British-Somali poet Warsan Shire once wrote, “No one leaves home unless home is the mouth of a shark”. These words could be a battle-cry of the pro-refugee movement, and since February 2017 are what Humanity House have been imprinting through their permanent exhibition ‘experience journey’ – or ervaringsreis.
This permanent exhibition, developed by the Dutch Red Cross-founded Humanity House team and a select group of artists, concurs with one of the staples of good writing: ‘show, don’t tell’. After entering our details into a computer we are equipped with identity documents, and then our ‘journey’ begins.
The Hague is under attack. We move through bombed-out rooms of discarded family portraits, magazines and familiar trappings of everyday life. The playing cards lay soaked in blood. We are corralled down tight passages with peepholes where footage of broken pavements and endless travellers are on inescapable repeat. It is a jolting experience, which climaxes in a room with a mirror reflecting everything except you – the temporary refugee. You do not exist.
We continue, placing our clutched ‘documents’ into a file. We have a ‘meeting’ with an immigration official, and then emerge – in tears, if you are sensitively inclined – to a room with pictures of reunited refugees taped to the walls. The scene is tempered somewhat by promotional evidence of the Red Cross’ emblem, but there are no charity collection buckets thrust immediately beneath your nose.
With our passports deposited, we are invited into rows of long, open huts. On each of the hut’s interactive touch-screens sit a refugee, either skating, reading or playing an enchanting Syrian harp known as a qanun. Using our fingers we can summon them for pre-arranged questions, such as ‘Who are you?’ and ‘Would you like to go back?’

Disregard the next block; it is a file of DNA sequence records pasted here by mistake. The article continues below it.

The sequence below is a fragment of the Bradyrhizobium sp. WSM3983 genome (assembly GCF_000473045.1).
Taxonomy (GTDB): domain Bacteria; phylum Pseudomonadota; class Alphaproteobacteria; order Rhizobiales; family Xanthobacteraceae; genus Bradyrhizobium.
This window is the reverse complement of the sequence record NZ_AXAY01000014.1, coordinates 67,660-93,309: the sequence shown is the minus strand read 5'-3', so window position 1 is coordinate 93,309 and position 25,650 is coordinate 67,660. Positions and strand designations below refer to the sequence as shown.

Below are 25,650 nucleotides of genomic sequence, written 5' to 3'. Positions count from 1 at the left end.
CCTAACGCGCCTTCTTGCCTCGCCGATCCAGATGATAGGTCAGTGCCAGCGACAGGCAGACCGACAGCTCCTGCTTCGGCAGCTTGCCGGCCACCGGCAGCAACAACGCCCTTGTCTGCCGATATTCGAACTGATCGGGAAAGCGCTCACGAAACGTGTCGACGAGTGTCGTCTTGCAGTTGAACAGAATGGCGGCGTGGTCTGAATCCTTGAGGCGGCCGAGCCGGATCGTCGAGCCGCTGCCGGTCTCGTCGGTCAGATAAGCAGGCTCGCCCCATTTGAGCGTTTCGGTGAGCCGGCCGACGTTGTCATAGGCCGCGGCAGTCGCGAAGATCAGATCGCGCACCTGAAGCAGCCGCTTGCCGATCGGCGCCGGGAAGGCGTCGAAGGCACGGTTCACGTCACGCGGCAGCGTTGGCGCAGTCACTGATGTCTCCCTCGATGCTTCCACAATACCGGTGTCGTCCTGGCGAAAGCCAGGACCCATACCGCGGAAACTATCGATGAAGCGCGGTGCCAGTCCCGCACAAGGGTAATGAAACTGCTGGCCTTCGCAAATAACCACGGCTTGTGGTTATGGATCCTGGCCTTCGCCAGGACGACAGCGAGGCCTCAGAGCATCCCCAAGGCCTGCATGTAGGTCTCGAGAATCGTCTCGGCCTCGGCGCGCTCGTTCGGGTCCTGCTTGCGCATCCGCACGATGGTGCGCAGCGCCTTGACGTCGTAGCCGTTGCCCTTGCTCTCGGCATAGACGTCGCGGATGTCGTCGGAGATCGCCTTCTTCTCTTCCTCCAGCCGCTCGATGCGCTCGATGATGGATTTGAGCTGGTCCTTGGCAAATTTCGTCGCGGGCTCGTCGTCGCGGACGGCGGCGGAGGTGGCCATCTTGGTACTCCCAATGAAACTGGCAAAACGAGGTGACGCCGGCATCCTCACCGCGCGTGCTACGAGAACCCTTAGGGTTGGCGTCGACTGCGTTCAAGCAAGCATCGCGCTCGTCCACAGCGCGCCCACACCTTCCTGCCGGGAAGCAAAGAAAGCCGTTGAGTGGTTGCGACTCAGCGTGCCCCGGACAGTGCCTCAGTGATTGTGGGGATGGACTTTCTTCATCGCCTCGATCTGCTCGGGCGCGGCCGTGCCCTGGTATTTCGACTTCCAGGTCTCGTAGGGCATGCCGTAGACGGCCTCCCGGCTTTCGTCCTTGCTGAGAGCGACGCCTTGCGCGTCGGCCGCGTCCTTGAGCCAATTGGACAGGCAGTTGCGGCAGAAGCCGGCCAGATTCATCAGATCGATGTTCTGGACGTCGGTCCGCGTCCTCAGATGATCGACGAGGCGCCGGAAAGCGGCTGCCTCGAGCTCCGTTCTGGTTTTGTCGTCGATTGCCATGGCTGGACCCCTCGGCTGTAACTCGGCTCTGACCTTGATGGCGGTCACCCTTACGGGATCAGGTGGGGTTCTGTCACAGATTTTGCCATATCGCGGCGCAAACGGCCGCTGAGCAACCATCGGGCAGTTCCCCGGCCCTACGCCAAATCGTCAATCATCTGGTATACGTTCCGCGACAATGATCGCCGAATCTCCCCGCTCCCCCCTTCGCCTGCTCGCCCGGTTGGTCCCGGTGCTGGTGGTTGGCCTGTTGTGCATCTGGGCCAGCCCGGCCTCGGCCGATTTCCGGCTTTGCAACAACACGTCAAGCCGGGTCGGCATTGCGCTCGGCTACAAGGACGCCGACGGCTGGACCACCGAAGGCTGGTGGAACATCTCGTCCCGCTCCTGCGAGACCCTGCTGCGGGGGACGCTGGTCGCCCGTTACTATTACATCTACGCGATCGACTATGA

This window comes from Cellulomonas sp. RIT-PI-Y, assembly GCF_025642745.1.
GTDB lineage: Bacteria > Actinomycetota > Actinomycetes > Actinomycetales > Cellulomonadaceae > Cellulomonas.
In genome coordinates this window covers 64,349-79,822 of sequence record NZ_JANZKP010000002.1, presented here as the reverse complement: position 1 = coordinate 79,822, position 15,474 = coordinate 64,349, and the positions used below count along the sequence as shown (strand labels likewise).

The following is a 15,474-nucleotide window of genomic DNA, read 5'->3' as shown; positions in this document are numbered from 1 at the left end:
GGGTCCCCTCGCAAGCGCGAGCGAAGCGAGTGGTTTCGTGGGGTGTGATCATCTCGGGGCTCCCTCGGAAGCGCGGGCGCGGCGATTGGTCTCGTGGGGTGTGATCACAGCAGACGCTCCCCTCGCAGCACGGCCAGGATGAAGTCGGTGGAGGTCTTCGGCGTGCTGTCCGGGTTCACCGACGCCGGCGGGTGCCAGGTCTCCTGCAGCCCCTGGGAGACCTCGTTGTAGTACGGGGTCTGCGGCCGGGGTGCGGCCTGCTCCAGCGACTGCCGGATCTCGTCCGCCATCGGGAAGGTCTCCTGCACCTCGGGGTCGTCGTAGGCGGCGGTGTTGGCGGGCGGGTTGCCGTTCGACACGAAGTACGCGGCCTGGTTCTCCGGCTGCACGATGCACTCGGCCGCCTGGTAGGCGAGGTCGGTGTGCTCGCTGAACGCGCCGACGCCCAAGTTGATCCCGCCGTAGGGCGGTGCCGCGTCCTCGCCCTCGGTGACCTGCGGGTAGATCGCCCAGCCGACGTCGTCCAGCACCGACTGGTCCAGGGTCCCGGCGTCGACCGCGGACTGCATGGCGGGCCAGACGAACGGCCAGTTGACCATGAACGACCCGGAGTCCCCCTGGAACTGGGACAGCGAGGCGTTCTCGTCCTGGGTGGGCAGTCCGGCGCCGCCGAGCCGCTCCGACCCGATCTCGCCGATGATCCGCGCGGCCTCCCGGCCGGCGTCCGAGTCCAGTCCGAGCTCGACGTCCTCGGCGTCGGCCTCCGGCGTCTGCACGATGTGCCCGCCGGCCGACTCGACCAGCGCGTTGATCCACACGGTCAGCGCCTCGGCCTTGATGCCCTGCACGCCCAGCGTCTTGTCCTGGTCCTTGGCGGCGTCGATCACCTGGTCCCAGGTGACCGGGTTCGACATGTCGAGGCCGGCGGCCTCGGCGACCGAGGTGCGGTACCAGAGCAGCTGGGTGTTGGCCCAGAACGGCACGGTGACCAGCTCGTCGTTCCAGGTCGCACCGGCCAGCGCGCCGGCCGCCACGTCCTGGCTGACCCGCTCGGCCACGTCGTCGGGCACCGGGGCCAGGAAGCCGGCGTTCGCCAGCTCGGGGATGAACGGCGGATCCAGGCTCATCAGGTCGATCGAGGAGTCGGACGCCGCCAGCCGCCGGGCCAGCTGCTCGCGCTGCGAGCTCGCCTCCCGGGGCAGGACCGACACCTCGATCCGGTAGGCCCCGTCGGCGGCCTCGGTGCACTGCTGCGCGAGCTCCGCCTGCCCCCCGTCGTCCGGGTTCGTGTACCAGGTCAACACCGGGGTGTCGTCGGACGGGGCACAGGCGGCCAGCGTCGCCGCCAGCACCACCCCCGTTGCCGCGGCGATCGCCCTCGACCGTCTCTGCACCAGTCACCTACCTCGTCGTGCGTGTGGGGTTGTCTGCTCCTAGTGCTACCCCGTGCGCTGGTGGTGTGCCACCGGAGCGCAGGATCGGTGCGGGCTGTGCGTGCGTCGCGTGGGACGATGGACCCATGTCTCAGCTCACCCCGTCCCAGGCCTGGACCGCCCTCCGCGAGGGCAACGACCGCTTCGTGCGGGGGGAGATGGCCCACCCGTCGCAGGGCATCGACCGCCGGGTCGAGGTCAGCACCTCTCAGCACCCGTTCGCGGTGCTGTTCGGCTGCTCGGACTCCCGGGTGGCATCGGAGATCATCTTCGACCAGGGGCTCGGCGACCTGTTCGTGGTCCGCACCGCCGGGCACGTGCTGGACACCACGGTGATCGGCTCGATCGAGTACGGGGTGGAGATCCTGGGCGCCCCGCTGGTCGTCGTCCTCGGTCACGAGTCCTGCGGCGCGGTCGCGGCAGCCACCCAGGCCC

“Yes”, replies Shazia, a lively young Syrian refugee. “I want to come to Europe as a student, not as a refugee.” Through each of the eight stories, however, runs the red thread of permanent transience; they cannot go back, and they can never belong.
A minute, perhaps an hour, of reflection may be required following this confronting experience. “This collective, staggering, saga is the most compelling in the world”, wrote the late critic A.A. Gill in a posthumous collection of journalism on refugees. Indeed, conflicting emotions of impotence and a giddy, quixotic desire to help everybody in the world welled up in me, until I went home and gave my mum a good back rub. Thank you for just being, here. Joshua Parfitt 19th December 2017